Veteran’s Day

flags at pepperdine

My family has always been passionate about the USA, passionate about what it stands for, passionate that it should continue standing for it. Freedom. The USA is about freedom.

That was the summary of the essay that one me a $100 savings bond in the third grade. Since then, I’ve learned more about the country’s history and more about my family’s, and although I might have a bit more understanding and more stuff in my head, I still believe that nine year old was right.

I never thought of my family as a military one. My dad was retired from the Army by the time I could walk. We never moved around the country or around the world. I never lost a loved one to war.

But as I’ve grown up, I’ve added together all the pieces that make up this military story. Grandpa Miller served on one of the only Navy units to fight in the Atlantic and Pacific during WWII. Papa Free came back from Europe with a Nazi gun. (Not sure he was supposed to.) There are little hints of service all over our house: a camouflage hat here, little Tabasco bottles there, and the mail to Dad, addressed to MAJOR MILLER.

Recently, my brother joined the National Guard. He left for basic training yesterday. The more I think about him being a part of this, the more I realize how equipped he was for his decision. My siblings and I have been taught all our lives about what military service is. It wasn’t glorified. It wasn’t demonized. Military service was something that was specifically about the core belief of the country. It’s about preserving what my family, what families all over the nation, hold dear. It’s about freedom.

I’m very proud of my family’s history of service, particularly my dad, who doesn’t parade it. I’m very proud of my brother and his willingness and devotion to freedom.

But more than proud, I’m thankful. I’m thankful for the military service of all of our veterans and their families. I think my 3rd-grade self probably said it better, but I’m thankful for each individual who preserves and cultivates and fights for freedom.  May it reign.

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Mimi is pretty much the best

My mimi is pretty incredible.

I often wonder how much I am like her. I have one of her (five fabulous) names. I have her “pug” nose (or so she says). I can talk a really long time on the phone.

But Mimi is the sort of graceful woman that I’m sure I’ll never exactly be. I make too many toot jokes, and my purse never matches my shoes.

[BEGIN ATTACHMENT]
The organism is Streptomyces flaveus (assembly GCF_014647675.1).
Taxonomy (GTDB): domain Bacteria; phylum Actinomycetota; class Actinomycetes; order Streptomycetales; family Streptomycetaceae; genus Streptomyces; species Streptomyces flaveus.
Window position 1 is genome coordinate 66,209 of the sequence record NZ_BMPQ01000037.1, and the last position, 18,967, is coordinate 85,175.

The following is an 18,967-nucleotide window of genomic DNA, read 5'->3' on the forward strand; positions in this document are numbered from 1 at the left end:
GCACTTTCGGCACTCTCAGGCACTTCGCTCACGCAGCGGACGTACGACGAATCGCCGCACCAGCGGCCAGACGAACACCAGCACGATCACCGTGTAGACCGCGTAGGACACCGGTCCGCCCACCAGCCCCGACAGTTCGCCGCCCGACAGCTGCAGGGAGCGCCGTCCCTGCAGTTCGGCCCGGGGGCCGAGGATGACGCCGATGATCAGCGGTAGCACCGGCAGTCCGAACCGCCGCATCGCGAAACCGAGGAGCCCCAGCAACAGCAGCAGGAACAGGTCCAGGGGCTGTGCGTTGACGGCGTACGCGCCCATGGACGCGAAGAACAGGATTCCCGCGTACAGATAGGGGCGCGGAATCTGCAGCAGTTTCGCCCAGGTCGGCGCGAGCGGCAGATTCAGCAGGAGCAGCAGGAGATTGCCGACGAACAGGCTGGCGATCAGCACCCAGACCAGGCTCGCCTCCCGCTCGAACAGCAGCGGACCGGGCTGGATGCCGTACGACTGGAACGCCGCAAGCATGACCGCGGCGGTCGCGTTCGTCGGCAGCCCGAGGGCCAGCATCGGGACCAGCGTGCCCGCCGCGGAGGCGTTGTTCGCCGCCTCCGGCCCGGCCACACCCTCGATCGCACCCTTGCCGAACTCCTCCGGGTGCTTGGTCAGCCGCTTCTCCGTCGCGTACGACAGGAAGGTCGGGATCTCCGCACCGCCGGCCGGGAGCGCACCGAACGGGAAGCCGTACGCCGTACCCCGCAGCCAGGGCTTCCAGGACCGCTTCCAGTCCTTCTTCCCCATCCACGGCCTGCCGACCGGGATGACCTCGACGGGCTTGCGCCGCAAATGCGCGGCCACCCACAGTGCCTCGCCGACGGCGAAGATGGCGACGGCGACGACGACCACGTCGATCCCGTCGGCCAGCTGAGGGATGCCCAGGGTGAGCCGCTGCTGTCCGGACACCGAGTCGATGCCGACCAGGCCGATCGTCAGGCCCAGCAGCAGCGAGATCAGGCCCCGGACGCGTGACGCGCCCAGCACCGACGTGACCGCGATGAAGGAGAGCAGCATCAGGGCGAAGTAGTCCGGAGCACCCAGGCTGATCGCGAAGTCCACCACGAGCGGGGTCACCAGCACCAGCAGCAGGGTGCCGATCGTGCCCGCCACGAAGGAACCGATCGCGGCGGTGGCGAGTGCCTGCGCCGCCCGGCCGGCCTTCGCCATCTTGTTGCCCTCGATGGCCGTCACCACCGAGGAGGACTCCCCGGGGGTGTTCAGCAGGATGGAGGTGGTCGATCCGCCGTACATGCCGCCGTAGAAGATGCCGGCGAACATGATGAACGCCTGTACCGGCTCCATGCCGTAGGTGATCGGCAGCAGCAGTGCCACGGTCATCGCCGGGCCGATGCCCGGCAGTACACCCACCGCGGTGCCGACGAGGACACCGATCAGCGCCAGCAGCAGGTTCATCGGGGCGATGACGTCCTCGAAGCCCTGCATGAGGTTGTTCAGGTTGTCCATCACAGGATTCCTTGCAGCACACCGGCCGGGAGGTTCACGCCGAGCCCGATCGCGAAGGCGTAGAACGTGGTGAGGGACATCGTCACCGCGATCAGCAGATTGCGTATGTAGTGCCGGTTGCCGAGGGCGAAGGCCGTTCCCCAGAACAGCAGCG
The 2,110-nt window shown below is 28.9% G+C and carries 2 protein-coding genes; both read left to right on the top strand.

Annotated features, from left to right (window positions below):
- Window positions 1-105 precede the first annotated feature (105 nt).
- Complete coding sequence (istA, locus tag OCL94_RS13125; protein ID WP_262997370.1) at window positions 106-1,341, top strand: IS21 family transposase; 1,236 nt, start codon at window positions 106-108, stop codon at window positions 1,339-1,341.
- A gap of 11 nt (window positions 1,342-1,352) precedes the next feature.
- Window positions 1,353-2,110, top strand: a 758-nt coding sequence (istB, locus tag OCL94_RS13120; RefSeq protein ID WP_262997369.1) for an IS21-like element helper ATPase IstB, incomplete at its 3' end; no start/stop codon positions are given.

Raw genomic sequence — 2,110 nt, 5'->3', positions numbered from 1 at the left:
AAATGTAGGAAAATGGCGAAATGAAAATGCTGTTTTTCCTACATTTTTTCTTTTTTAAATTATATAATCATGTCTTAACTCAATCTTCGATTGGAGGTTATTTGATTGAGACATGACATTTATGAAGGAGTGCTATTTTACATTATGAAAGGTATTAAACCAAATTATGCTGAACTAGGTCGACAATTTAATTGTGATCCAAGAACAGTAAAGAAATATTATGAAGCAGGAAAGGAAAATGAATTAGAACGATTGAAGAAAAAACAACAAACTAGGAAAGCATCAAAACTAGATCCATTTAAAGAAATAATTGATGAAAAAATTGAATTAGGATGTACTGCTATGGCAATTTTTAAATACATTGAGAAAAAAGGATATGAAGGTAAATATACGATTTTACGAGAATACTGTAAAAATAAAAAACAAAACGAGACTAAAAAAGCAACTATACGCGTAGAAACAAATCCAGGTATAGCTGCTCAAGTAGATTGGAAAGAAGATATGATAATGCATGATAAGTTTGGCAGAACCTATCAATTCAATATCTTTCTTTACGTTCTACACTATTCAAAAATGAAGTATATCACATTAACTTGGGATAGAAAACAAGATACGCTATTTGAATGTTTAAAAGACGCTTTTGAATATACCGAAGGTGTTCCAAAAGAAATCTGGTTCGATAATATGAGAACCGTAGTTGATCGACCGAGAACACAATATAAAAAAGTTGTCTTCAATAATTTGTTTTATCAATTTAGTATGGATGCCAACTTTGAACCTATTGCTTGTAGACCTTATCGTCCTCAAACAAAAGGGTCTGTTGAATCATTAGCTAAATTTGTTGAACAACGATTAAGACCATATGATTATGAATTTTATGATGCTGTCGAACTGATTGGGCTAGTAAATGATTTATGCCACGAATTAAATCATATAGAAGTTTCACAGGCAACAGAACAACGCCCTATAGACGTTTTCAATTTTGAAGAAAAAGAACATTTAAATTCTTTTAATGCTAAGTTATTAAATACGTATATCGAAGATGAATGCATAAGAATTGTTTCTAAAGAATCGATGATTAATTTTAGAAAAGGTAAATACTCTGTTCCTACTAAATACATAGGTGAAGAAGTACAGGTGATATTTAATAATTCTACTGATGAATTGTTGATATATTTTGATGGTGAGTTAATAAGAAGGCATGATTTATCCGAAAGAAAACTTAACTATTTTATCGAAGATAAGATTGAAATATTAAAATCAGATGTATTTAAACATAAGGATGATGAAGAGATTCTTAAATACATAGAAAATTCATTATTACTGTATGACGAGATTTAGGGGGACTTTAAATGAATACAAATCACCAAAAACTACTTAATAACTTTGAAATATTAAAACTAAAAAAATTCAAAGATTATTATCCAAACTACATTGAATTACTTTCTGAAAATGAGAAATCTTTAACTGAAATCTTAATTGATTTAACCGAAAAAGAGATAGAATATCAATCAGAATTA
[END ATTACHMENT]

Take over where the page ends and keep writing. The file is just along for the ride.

Whether I’m like her or not, I find her stories fascinating (at least the first three times). Did I just slam my grandmother who doesn’t even use the internet? It’s okay. She’d think it was funny. I think.

I was able to interview Mimi for Lydia this week. Check it out HERE.

Mimi has led an amazing life, and I’m so thankful to be a little part of it (and anything like her).

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star-brother wars

You know that thing I did a couple of times where I related a favorite movie to a favorite person?  Oh, you don’t have my blog memorized?  How dare you.

 

Well, I wanted to relate a movie to a person, but I almost feel bad connecting this movie to this particular person. However, this person used to put his finger in front of my eyes and repeatedly tell me, “I’m not touching you,” so I don’t feel too bad.

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Star Wars Episode !: The Phantom Menace.  For a long time I was completely behind this movie.  I mean, up until my most recent viewing in July, I was completely behind it.  I now will concede that it could have been better.  However, to Hil at 8, this movie was… epic.

 

This was the first midnight premiere the Millers went to, but Mom determined I was too young to go to it on a school night. Mom wisdom strikes again!  I was upset, like really upset.  I remember being at Thad’s baseball game when Mom told me I couldn’t go and thinking about how sometimes life isn’t fair.  I think this says something about how I was as a child; I didn’t get rude that I couldn’t go to the Star Wars midnight showing, I got introspective and philosophical.  I was a joy to be around.

Enter Rhett.

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Rhett is my older brother (the oldest of the two). (Also, it was his birthday on Saturday– Happy Belated, bro!) Rhett said he would take me to the movie the next day.  Granted, at this point, Rhett still thought this film was going to blow his mind.  After the midnight showing, the fam was a bit disappointed, particularly the older half who were less impressed with Queen Amidala’s wigs.

 

Rhett didn’t think it was good either, but he still took me.  I think this says a lot about the person my brother is.  He’s the person who sat through Episode One twice in theaters just so I could see it.  He’s the person who played Wheatus’s Teenage Dirtbag on full volume just so he could use his whiny voice to make me smile.  He’s the person who helped take care of me when I stayed home sick (including the clean up of the most projectile of all projectile vomits).  He’s the person who would do anything for the people he loves, who is a great uncle, who literally makes everyone’s day better, and who will make a fantastic husband and father someday.